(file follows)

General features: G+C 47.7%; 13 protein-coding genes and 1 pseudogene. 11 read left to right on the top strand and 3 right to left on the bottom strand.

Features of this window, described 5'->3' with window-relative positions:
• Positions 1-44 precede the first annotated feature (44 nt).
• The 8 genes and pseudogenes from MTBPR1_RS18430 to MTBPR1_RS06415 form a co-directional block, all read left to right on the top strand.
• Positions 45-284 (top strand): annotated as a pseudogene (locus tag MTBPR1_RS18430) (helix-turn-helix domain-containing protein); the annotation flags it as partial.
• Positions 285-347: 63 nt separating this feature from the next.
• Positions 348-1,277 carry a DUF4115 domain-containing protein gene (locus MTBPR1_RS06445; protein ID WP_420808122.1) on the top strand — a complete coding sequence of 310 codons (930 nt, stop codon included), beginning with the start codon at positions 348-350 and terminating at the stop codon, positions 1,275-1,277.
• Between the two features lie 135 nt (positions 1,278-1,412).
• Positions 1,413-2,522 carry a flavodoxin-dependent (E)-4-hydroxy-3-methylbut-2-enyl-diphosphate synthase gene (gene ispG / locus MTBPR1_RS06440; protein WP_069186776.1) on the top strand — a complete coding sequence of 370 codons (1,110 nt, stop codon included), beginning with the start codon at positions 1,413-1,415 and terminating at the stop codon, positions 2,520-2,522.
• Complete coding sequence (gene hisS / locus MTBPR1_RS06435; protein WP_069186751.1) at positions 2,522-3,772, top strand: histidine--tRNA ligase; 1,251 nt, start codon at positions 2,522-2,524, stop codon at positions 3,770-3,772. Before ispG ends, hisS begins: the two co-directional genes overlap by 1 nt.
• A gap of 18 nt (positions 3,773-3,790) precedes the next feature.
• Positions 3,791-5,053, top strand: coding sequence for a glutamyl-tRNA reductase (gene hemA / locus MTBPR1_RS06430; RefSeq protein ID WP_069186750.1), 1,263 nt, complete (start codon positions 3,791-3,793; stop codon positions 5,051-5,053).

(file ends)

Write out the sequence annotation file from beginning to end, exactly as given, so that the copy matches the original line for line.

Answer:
General features: G+C 47.7%; 13 protein-coding genes and 1 pseudogene. 11 read left to right on the top strand and 3 right to left on the bottom strand.

Features of this window, described 5'->3' with window-relative positions:
• Positions 1-44 precede the first annotated feature (44 nt).
• The 8 genes and pseudogenes from MTBPR1_RS18430 to MTBPR1_RS06415 form a co-directional block, all read left to right on the top strand.
• Positions 45-284 (top strand): annotated as a pseudogene (locus tag MTBPR1_RS18430) (helix-turn-helix domain-containing protein); the annotation flags it as partial.
• Positions 285-347: 63 nt separating this feature from the next.
• Positions 348-1,277 carry a DUF4115 domain-containing protein gene (locus MTBPR1_RS06445; protein ID WP_420808122.1) on the top strand — a complete coding sequence of 310 codons (930 nt, stop codon included), beginning with the start codon at positions 348-350 and terminating at the stop codon, positions 1,275-1,277.
• Between the two features lie 135 nt (positions 1,278-1,412).
• Positions 1,413-2,522 carry a flavodoxin-dependent (E)-4-hydroxy-3-methylbut-2-enyl-diphosphate synthase gene (gene ispG / locus MTBPR1_RS06440; protein WP_069186776.1) on the top strand — a complete coding sequence of 370 codons (1,110 nt, stop codon included), beginning with the start codon at positions 1,413-1,415 and terminating at the stop codon, positions 2,520-2,522.
• Complete coding sequence (gene hisS / locus MTBPR1_RS06435; protein WP_069186751.1) at positions 2,522-3,772, top strand: histidine--tRNA ligase; 1,251 nt, start codon at positions 2,522-2,524, stop codon at positions 3,770-3,772. Before ispG ends, hisS begins: the two co-directional genes overlap by 1 nt.
• A gap of 18 nt (positions 3,773-3,790) precedes the next feature.
• Positions 3,791-5,053, top strand: coding sequence for a glutamyl-tRNA reductase (gene hemA / locus MTBPR1_RS06430; RefSeq protein ID WP_069186750.1), 1,263 nt, complete (start codon positions 3,791-3,793; stop codon positions 5,051-5,053).